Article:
A few months later at the same station I got out the knife again. This time to fire the morning news guy. He had this idiotic habit of leading the news with the latest ski report. When I called him on it he argued “people wanna know the conditions!” This one was quick. “We’re letting you go based on your poor performance and lack of adequate news judgement.” He just shook his head and muttered something with the word “asshole” in it as he left which I totally understood, under the circumstances. Of course, this is long before I started skiing and now wish newscasts would lead with the latest conditions.
Late in the 1980’s at CNN, we managers were treated to a two-day seminar on how to fire people. Not how to save or rescue employees, but how to get them the hell out of the building without us being sued. The process involved the now discredited method called “progressive discipline.” This mainly consisted of telling someone they did something wrong and if they do it again something bad could happen. Then when they do it again you tell them something worse could happen. Third offense, you tell them the worst IS happening and they were out the door. You can see how this motivated employees to raise their performance by constantly worrying about the lowering boom rather than concentrating on the work at hand.
Several years later the authors of a book entitled “Abolishing Performance Appraisals” paid me a visit to pitch a story on their book. I still have the book. Its premise is simple. Performance appraisals are for the most part bullshit and never contribute to improving an employee’s performance. Here’s how it works. An employee’s raise or bonus is often tied to the final score on his or her evaluation. Knowing this, the manager decides in advance how much money the employee should get and finagles the evaluation so the score matches the desired pay increase or bonus, or rigs it low enough to warrant canning their butt.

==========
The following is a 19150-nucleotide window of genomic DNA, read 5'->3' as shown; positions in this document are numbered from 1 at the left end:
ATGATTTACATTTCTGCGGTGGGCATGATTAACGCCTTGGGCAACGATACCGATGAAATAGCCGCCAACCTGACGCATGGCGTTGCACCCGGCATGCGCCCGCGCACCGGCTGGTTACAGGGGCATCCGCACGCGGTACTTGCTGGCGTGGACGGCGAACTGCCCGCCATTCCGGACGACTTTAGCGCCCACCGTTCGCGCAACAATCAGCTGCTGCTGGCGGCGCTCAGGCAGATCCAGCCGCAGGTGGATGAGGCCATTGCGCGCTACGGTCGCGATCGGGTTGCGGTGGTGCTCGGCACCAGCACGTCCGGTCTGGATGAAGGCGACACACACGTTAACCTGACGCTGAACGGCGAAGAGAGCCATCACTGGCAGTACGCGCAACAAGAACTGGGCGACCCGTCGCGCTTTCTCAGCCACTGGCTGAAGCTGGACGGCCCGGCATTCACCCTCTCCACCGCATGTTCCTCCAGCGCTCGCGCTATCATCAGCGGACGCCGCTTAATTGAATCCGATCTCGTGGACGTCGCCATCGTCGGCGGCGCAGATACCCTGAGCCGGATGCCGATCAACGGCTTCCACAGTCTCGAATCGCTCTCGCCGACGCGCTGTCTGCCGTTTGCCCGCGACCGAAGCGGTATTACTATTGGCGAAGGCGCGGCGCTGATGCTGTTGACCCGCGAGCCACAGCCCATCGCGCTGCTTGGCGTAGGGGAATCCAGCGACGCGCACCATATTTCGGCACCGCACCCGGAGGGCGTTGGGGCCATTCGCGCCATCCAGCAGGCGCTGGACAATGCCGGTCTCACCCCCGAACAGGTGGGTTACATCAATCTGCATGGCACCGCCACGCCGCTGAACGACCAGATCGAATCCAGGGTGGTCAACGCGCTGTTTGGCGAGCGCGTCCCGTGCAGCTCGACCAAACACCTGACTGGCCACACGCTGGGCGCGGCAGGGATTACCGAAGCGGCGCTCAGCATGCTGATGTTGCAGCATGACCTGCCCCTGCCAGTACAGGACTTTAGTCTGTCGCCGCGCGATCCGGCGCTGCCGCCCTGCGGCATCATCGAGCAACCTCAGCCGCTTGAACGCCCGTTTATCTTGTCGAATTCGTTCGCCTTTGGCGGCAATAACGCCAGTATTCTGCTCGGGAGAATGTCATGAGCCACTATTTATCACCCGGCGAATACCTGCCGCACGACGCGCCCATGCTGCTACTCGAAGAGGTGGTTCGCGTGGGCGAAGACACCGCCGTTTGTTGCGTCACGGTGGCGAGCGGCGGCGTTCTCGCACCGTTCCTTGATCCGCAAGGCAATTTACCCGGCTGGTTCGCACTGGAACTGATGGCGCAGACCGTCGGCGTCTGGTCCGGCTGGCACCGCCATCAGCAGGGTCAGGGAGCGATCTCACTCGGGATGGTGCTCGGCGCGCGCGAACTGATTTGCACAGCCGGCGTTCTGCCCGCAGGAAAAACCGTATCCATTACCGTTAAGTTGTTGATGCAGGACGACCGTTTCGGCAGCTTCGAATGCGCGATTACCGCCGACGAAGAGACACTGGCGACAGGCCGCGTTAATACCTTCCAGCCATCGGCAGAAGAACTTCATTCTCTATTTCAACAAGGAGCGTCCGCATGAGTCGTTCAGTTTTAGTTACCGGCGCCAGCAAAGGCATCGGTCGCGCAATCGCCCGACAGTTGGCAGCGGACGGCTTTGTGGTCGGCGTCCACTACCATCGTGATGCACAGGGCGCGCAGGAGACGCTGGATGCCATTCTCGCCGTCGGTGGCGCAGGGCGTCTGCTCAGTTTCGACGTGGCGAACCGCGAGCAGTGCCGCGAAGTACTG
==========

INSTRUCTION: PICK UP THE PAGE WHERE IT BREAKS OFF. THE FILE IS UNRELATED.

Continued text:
The best way of evaluating an employee is to keep track of their work on a daily basis. Something’s right? Give ‘em some praise. Not good enough? Take immediate corrective action. Have honest conversations several times during the year, not just during the specified evaluation period. You know what? If you’ve been honest enough all along, the inadequate employee will know they’re gone before you even tell them.
Then again, Henry Ford II didn’t waste a lot of time or thought when he decided to can Lee Iaccoca in 1978 telling him, “sometimes you just don’t like somebody.”
The first political convention I can remember watching was the 1964 Republican at the Cow Palace in San Francisco. As a 12-year old my first thought was, “are you kidding me? They’re gonna nominate a candidate for President in a place called the Cow Palace?” It seemed more appropriate as a venue for judging heifers and goats at a state fair. After two days of viewing on our 19-inch black and white Zenith TV, it became apparent it was exactly the right place since the delegates were packed together as tightly as canned hams and the nominee, Barry Goldwater, was throwing out conservative red meat to the crowd poised to gobble up every morsel of anti-Communist paranoia. Sidenote: many years later when I was a weatherman at KGUN, Tucson, Arizona, Goldwater came walking thr0ugh the studio as I was preparing my map. He stopped and joked, “you’re not gonna make it rain this weekend, are you?” “Oh no, Senator. This is Arizona. We don’t do rain,” was my lame reply. He kept walking.